Previously on Bones, Hodgins got hurt and everyone was sad!
It’s been such a long time since Bones has been on the air, that it almost feels like a brand new season is upon us just as other shows are wrapping up for the year! When we left off in December, Hodgins was left paralyzed after a tragic accident. Two months later in Bones-land, he’s in the depths of his recovery, and he’s not the only one feeling out of sorts in the aftermath.
First of all, let me preface this review by saying that I absolutely love that TJ Thyne and Michaela Conlin are about to get some much-deserved spotlight shone upon them for at the very least the next few episodes. While I had (and still have) my misgivings about the execution of the paralysis story going forward, I’m already pleased that we’re getting to see some conflict for both Hodgins and Angela.
While it’s a little jarring to see Hodgins so cheery in the wake of his trauma at the outset, it’s also completely believable given his personality in the last few years. It’s certainly because he’s in denial about the gravity of his injury, but this is also the guy who took the news of his son’s potential vision impairment in stride, determined to find new ways to explore the world with him if he couldn’t share in his father’s traditional pursuits. When you get down to it, most of the people working in the Jeffersonian are workaholics to some degree, so I have no trouble believing that Hodgins would throw himself back into work despite everyone around him telling him it’s too soon, because he wants to feel useful again — and ignore the harsh realities he’s about to face.
Yet, I think that we’re starting to see the chinks in his armor, too. It was relatively subtle, but effective. The exaggerated camera angle overhead as Brennan and Wendell on the forensics platform looked down at him below definitely demonstrated his skewed perspective, his former domain now his new Everest, physically and psychologically. (I was surprised by how much I liked that camera trick, as deliberate as it was.) Then there were the emotional beats, which provided even more depth. The way that Hodgins tried to remain cool as Angela pointed out that he couldn’t go to the crime scene not only because it was unadvisable for his recovery, but because his wheelchair actually could not access it, was like a glass of ice-cold water thrown to his face. He shrugged it off like it was no big deal, but we all know that our bug boy’s optimism is about to be tempered by all the finest details he didn’t even realize would affect his daily life. It’s one thing not to be able to walk, it’s another thing not to be able to get out and do the most elemental part of his job.
Which is why I really liked his conversation later on with Angela about what makes him him. I think he’s probably heading for a major crisis of faith in the coming months, as he realizes that the things he thought defined him — his work, or rather how he does his work — are not the true core of his personhood, but I like that Angela seems to get that, too. (After all, Angela has had to do some soul-searching of her own in recent years, which was never fully resolved.) While I think that it’s unrealistic that everyone would ultimately be so accepting of his return to work so soon after his injury, I understand that everything is condensed for the sake of expediency on television, and that this moves the plot forward towards his next phase of “grief,” particularly given his doctor’s diagnosis at the end of this episode. I absolutely expected him to nix telling Angela that his nerves are atrophying (this s TV after all), it still packed a punch, due to Thyne’s excellent work. The guy can sell an entire script with his eyes alone.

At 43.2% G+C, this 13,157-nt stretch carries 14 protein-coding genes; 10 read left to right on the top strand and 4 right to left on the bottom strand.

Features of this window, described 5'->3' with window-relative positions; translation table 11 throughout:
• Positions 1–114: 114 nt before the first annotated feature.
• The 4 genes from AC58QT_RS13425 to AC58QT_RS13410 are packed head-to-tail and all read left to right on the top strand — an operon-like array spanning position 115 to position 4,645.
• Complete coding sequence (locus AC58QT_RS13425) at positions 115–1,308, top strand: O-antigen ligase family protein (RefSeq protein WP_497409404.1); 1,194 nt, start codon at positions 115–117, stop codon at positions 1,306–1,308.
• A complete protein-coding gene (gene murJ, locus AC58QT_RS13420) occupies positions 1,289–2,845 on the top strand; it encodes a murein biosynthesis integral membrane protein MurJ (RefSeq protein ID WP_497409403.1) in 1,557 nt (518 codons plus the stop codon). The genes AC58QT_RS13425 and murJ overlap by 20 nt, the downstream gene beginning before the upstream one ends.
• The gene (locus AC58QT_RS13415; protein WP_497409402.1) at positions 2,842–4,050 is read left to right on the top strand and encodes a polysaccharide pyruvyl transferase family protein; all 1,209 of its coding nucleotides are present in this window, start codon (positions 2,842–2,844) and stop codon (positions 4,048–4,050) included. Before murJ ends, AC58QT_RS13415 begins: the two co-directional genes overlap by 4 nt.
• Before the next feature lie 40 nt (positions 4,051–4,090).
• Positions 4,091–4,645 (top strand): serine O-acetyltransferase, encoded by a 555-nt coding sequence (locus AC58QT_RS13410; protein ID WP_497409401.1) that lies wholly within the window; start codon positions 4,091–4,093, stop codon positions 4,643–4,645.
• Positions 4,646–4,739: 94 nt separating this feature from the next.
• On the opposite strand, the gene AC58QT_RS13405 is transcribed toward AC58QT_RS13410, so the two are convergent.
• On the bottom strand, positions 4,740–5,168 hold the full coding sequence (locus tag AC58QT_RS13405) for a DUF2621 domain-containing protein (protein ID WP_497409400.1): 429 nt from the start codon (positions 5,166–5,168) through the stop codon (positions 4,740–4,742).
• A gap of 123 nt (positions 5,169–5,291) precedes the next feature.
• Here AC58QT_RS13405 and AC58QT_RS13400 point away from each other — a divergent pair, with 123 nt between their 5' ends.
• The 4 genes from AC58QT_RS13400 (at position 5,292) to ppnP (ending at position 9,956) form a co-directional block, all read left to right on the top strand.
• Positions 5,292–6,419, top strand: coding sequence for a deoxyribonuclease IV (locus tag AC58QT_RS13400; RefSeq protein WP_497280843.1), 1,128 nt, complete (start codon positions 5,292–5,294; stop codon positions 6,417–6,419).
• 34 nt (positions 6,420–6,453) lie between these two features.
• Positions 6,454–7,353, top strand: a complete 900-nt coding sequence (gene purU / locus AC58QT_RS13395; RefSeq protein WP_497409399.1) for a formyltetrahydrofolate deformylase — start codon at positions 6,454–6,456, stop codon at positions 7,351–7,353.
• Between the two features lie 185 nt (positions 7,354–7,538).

An aspect which surprised me (but really shouldn’t have) was Cam’s reaction to Hodgins’ return. I loved her reticence early on, knowing it was probably a bad idea to let him come back, but wanting to help her friend out as much as possible. However, it’s when she had to put her foot down as the boss of the lab that she really stood out; this is exactly what Cam’s job is sometimes, to be the buzzkill when her friends want to play, but it’s precisely what she’s there to do, to ensure both her lab and her co-workers are safe. Tamara Taylor was also exceptional tonight, displaying her alter ego’s inner conflict, and I’m so happy that Hodgins’ big story is going to give her something to chew on, too. That scene of Cam at the house revealing that she’s dealing with guilt herself for letting Hodgins come back to work the day after the accident, knowing he should have been resting, was heartbreaking, but also proved what a good egg she is. (And also that Hodgins has some serious grounds for a medical malpractice suit.)
Booth and Brennan had little to do here tonight, although I am a little perplexed at how much of a downer Brennan was. Don’t get me wrong, I understand that she lives by empiricism, but I’m having trouble believing the same woman who bonded with Dr. Watters about using science to cope with loss failed to understand why Hodgins needed to come back to the lab so soon after rehab. That being said, it did lead to some lovely moments, namely her comforting Angela with a hug out-of-the-blue, and her softly telling Booth she hopes Christine grows up to have faith like him because she’s feeling decidedly crummy about science right now. I’m wondering if some of the inconsistency is due to this week’s writer, Kendall Sand, being new to the show.
Now that the show is back to wrap up season 11, it leaves us wondering what is in store for the final season ahead after this. How did you like “Defense” and Hodgins’ recovery?